It's been a tough week for a lot of people, a week of loss and trouble and scary things. Like many of you, I've been trying to get some kind of psychic handle on the bad news -- and the way we (we being poets and writers and other verbal folk) do it is to try to find the right language: If I can find the right poem, the right story, this will make sense; I will feel comforted; I'll be able to go forward. The next step is, of course, to write our own comfort: put it into our own language, process it, speak the unspeakable and thus, in an odd way, put ourselves in charge of it, if only for the time it takes to write the poem.
I found, as I often do, some poems by Jane Kenyon that bring solace. They helped, they really did. But as I moved from trying to salve the wounds to trying to make my own sense of them, I got stuck. I couldn't make sense of things in language because I haven't moved beyond feeling into language yet inside - I'm still feeling. A helluva place to be when the feelings aren't that great, and you know that the only way out of the fire is to walk through it.
I believe poetry - all art - is our attempt to make connections to other human beings, to move out of our alone-ness into that oh-so-fugitive moment of understanding and empathy, the yes, yes, I get it, I see you, I understand. In the unfathomable workings of the universe, or the Muse, or the post office, while I was struggling with all this, I got a book in the mail: Katy Evans-Bush's Me and the Dead.
Katy was a guest blogger here in February (if you haven't read her posts, do so immediately - at least, after you've finished reading this one). She is razor-sharp smart, insightful, and funny as hell. She is also an amazing poet, which I found out as soon as I opened her book and read the first poem. It was one of those "OF COURSE!" moments - why do we write? why do we read? what can it matter? - that, as Emily Dickinson said, literally made the top of my head feel like it was coming off. Here it is:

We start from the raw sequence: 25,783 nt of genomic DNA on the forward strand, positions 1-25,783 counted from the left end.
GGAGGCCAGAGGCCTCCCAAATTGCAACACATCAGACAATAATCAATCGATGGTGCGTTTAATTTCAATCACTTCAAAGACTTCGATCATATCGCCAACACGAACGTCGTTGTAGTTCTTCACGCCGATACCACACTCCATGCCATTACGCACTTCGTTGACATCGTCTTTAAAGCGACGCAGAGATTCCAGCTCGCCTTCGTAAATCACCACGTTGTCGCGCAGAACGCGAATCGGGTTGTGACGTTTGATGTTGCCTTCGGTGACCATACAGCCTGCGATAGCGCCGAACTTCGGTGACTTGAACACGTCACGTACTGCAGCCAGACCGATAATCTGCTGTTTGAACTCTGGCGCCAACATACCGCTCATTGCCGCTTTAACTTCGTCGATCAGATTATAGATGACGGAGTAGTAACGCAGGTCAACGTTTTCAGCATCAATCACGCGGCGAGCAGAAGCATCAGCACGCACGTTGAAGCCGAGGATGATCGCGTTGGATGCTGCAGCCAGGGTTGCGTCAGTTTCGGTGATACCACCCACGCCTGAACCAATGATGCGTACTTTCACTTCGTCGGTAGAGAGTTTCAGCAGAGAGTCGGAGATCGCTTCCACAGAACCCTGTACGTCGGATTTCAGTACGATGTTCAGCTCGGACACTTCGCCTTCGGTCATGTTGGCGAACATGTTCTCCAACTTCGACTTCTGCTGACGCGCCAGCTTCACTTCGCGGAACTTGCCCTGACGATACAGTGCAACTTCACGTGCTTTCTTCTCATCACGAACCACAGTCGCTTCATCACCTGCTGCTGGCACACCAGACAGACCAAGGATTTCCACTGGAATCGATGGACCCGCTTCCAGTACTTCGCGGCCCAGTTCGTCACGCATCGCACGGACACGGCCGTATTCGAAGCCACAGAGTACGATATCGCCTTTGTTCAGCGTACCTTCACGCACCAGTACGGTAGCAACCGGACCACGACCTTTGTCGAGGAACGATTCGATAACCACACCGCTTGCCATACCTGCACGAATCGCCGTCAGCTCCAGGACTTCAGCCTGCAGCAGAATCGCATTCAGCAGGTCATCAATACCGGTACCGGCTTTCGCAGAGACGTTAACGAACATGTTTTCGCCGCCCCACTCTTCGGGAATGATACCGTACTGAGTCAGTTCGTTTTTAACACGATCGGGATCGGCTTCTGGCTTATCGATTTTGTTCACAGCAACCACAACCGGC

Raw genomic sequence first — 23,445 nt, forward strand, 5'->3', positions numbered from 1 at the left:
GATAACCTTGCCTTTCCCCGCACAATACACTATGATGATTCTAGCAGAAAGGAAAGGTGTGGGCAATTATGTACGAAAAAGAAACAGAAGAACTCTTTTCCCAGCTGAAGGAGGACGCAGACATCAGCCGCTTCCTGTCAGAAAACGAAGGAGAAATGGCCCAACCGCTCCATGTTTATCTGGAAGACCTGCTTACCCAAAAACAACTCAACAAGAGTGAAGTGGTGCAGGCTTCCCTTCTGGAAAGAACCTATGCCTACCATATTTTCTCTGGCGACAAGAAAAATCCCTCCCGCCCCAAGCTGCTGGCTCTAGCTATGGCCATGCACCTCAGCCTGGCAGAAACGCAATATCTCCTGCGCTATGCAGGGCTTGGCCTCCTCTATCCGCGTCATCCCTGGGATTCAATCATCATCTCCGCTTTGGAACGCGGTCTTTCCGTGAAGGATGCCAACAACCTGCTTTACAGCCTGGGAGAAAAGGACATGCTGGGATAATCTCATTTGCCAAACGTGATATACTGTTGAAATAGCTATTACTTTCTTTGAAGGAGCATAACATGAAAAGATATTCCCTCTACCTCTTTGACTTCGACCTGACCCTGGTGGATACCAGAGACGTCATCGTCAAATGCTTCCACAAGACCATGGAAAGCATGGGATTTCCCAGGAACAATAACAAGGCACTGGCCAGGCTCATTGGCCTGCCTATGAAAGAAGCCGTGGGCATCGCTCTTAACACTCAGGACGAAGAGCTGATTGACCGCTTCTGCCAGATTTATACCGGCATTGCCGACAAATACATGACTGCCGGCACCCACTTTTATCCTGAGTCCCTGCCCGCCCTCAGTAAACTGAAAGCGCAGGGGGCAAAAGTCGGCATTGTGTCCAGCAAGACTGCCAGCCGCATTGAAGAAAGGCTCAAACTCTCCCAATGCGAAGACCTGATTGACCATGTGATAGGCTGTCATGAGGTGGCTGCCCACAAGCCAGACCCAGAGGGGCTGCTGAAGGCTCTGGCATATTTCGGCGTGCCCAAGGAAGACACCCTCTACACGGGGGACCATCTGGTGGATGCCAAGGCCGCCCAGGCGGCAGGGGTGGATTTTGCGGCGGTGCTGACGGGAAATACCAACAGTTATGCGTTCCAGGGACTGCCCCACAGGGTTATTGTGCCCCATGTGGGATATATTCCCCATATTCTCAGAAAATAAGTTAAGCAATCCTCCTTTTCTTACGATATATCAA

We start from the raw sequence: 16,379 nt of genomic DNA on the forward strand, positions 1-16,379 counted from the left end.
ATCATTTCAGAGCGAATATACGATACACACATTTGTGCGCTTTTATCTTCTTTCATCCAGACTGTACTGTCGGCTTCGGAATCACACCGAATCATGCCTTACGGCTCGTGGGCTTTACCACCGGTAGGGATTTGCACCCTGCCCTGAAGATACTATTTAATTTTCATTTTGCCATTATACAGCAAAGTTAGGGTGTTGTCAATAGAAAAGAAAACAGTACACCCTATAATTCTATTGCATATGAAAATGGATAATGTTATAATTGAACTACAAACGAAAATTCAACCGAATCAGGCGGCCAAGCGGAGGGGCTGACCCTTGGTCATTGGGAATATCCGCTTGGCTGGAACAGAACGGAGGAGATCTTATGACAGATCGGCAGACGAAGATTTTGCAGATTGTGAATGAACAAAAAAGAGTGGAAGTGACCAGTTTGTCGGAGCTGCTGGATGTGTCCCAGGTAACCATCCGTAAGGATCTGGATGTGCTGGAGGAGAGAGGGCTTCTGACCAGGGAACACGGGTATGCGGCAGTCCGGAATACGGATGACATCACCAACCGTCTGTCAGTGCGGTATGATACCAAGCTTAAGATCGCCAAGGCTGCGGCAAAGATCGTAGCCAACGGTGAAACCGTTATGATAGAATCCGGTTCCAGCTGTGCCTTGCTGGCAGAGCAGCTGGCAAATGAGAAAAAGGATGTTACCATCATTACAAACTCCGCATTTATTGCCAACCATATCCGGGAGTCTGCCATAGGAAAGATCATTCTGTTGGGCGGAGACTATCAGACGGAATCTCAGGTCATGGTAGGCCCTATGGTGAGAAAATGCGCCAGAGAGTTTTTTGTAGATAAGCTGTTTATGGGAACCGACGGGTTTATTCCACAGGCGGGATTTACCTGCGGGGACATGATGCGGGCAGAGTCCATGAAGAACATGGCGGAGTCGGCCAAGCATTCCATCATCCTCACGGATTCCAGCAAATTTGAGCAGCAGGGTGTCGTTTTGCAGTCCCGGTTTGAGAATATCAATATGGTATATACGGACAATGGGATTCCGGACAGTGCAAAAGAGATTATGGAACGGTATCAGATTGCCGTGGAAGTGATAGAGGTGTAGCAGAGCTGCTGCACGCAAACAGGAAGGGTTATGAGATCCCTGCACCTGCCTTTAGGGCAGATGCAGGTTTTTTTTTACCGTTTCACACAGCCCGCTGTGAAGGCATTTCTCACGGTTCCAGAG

"The Only Reader"
As the book can only fall into temporary hands,
Its spine cracked where one page or another's been favoured
By a boy in love with love or a homesick old man
Till its glue dries up and its stitches disintegrate,
Its leaves falling brown and acidic on someone's floor,
Lines scattered randomly and perhaps thrown on a fire;
As the Canada goose honks serenely, unaware
Of foreign towns below him -- as only the sky
Has meaning and tones -- where foreign people gaze
Through open doors at his leaf-and-cloud-coloured flight,
And the Amherst woods carried with him as he goes,
And the air momentarily clearer where he was;
As the curator loves the careful strokes of the scribe
But can know nothing of the man himself who lived
A thousand years back, knowing only that he was a man
Temporal like us and who lived for the oblique,
Giving the gold-leaf ascender everything he had
Because there was no other place to offer it;
So we keep dim faith with our craft; so the reader
Pulls in illumination, and I send out my letter:
Dear Being, which art the Emperor of the Empirical,
And hope some electrical current will pick it up
To fly on a lighting-bolt like a rag on a kite-tail
So high on the hill that not even time can reach it,
And there's only the poem itself, and a goose going by.
* * *
I have read that last stanza over and over again, and this week, like real poetry somehow does in its strange but real way, it has saved me.
Me and the Dead is published by Salt Publishing. You can find it here.